The general conditions for billing Medicare for physician services performed by NPs in hospitals are:

  1. The services must be billed under the NP's provider number. There is no opportunity for incident-to billing in the hospital setting.

  2. If an NP is an employee of a hospital and the NP's salary is included in the hospital cost report, and if the hospital receives reimbursement from Medicare under the cost report, then the services of that NP may not be billed to Medicare under Part B.

  3. If the services an NP is providing are part of a surgical or maternity package, reimbursed under a global fee, and if a surgeon or obstetrician has billed the global fee, then the NP's services may not be billed, as the surgeon or obstetrician already has billed those services. However, when a service is reimbursed under a global fee, there are mechanisms for transferring care and for separating the components of the global fee, which would allow an NP's services to be billed.

Reimbursement Under Medicare + Choice

The laws addressing Medicare + Choice (the Medicare managed care program) do not specifically address NPs. Reimbursement from Medicare to an MCO and from an MCO to a physician or physician group is made under the terms of contracts -- between Medicare and MCO and between MCO and physician group. Generally, an MCO reimburses only those providers admitted to the organization's provider panel. Some managed care plans admit NPs to provider panels; others do not. Some managed care plans will pay for services rendered by NPs if delegated by a physician who is on the provider panel; others will not. See the section on "Commercial MCOs' Coverage of NP Services," below.

The answers to the preceding questions may differ when the insurer is Medicaid, a commercial indemnity plan, a commercial managed care plan, or a private business.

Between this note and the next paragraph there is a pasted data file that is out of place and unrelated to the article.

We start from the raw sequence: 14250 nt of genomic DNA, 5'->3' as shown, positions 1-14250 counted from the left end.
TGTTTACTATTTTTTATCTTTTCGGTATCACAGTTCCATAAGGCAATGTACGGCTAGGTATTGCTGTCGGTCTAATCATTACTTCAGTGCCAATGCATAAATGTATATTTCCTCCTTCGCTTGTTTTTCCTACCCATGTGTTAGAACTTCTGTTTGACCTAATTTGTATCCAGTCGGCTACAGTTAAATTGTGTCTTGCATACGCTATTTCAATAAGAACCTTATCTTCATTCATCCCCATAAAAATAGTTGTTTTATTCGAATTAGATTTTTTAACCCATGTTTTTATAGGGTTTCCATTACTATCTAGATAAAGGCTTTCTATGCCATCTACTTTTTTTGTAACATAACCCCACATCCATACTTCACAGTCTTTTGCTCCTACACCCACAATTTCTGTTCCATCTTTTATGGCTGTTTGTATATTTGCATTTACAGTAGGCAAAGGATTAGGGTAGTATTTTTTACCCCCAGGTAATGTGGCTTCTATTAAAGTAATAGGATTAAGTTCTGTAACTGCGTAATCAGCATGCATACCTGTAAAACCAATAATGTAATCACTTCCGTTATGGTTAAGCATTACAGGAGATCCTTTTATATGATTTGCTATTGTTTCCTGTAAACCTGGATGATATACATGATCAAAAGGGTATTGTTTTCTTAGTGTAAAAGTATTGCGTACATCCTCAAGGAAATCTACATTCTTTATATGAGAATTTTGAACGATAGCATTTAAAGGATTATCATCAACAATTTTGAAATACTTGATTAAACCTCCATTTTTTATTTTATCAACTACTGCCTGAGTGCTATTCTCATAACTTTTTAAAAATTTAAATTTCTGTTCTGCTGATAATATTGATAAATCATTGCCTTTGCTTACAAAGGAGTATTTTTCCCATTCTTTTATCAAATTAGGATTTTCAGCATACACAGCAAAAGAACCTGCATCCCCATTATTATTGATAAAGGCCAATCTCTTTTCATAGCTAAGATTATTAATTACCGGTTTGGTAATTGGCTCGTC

Medicaid Rules on Billing NP Services

Medicaid rules do not mimic Medicare rules. The Medicaid program is administered by the states, and state regulations vary regarding the billing of NP services. For example, federal law mandates that states reimburse family NPs and pediatric NPs for services provided to patients covered by Medicaid, but does not mention adult NPs, geriatric NPs, or NPs with other specialties. States may elect to broaden federal law and reimburse adult NPs and geriatric NPs as well as pediatric and family NPs. Some states have elected to reimburse all types of NPs and other states reimburse only pediatric NPs and family NPs.

Medicaid reimbursement is further complicated by the fact that many Medicaid recipients are enrolled in managed care plans. Managed care plans' policies on reimbursement differ from the state and federal rules governing reimbursement when the patient is not enrolled in managed care.

Billing NP Services Under Medicaid Fee-for-Service

An NP who has a Medicaid provider number may bill Medicaid on a fee-for-service basis for physician services provided to a patient covered by Medicaid if the patient is not enrolled with a managed care plan. In most states, Medicaid pays NPs 100% of the physician's fee. In some states, Medicaid reimburses NPs at a reduced rate. For details of each state's policies, contact the state Medicaid agency. For a list of contacts by state, see